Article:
Archives about memoir
In this week’s Late Night Interview, Atelier26 Books publisher M. Allen Cunningham and author Elizabeth Rosner discuss her autobiographical poetry collection, GRAVITY, a deeply personal exploration of family, language, memory and history from a daughter of Holocaust survivors. M. ALLEN CUNNINGHAM: There’s a passage in Patricia Hampl’s memoir A Romantic Education, which seems to me
My theory about octagons is this: There is really only one octagon, and that one flickers in and out of existence over space and time, such that the very same octagon is summoned to consciousness over and over again. The fighters all know they have something to summon; why else the little bow at the
I read somewhere that Westerners typically cast themselves as the protagonists of their own memoirs, while Asians are usually bit players in theirs, one mere star in a great constellation. I had gone abroad intending to have swashbuckling foreign adventures and to get as far away as possible from turgid family psychodramas with Confucian overtones.
In those couple of days, it was like we weren’t at war at all. I heard no one talk about it, and there was little mention of it on the news. In LA, nobody gives a shit about anything but LA. A ridiculous thought crossed my mind: maybe the war didn’t exist. Maybe I could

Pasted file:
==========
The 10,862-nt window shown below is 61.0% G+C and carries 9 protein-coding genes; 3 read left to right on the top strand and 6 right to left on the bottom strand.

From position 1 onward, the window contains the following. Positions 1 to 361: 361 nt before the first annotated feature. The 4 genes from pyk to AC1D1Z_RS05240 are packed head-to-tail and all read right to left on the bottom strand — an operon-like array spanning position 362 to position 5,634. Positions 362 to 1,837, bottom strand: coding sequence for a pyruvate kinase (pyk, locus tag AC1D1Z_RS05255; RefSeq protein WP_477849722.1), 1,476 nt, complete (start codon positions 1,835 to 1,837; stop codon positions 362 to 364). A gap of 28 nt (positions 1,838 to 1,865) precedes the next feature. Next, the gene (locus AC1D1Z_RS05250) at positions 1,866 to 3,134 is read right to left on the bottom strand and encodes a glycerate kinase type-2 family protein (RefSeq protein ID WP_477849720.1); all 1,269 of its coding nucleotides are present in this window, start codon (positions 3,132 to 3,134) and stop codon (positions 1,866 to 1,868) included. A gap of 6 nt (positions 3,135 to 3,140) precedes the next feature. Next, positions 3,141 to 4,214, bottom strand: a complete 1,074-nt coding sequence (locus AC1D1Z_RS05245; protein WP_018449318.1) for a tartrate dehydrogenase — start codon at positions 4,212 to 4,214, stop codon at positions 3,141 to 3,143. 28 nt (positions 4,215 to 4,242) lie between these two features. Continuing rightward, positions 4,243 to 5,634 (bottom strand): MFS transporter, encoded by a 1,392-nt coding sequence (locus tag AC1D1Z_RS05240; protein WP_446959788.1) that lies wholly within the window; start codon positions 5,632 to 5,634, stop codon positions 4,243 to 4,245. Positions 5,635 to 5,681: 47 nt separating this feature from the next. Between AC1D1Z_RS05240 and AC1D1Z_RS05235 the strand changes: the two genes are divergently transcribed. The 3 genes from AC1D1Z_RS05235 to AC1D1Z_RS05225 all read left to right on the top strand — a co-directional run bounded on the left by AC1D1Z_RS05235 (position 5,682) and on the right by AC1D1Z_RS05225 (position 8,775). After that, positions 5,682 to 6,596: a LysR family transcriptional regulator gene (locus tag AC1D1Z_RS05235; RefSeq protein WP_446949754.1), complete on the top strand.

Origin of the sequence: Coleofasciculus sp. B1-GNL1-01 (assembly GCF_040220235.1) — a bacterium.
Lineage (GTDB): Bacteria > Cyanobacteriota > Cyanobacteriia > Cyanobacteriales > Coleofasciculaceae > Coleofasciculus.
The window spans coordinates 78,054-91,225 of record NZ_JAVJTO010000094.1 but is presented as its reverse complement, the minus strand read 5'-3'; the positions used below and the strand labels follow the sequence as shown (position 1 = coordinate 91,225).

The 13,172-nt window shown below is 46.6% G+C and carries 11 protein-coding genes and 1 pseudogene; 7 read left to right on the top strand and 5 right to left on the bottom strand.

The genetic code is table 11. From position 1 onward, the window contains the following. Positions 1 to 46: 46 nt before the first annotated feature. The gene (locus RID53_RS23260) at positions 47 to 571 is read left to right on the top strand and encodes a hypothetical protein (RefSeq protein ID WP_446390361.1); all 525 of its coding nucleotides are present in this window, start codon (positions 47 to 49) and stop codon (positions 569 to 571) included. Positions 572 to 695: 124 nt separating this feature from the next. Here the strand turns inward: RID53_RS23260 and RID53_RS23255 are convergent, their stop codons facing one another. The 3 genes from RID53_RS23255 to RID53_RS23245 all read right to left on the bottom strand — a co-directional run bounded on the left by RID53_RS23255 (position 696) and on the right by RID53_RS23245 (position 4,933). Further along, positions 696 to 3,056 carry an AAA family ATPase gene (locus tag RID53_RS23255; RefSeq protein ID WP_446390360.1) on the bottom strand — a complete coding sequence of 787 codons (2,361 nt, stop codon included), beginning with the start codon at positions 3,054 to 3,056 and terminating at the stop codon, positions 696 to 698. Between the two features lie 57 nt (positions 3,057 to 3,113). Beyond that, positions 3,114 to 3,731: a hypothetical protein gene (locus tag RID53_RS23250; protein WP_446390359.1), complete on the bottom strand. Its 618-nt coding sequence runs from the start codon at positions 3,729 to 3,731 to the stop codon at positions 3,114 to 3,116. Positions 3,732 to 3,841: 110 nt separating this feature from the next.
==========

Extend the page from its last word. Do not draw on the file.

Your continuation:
“This is what I came for, after all: an adrenaline overload, a blow, a shock to my system – something that would charge every fiber of my body with screaming life; something that would scare the suburbs right out of me.” – Ken Ilgunas, from Walden on Wheels *** As a well-intentioned frugalist and ignorer of most
The Girl Factory Globe Pequot Press October, 2013 Ever since we learned how to write in cursive, I see serifs everywhere. I’m left-handed, so I’m taught to slant my paper and hold my pencil in a certain way. Lefthanders are notorious for sloppy penmanship, but not me. Mrs. Swan praises my daily writing exercises. My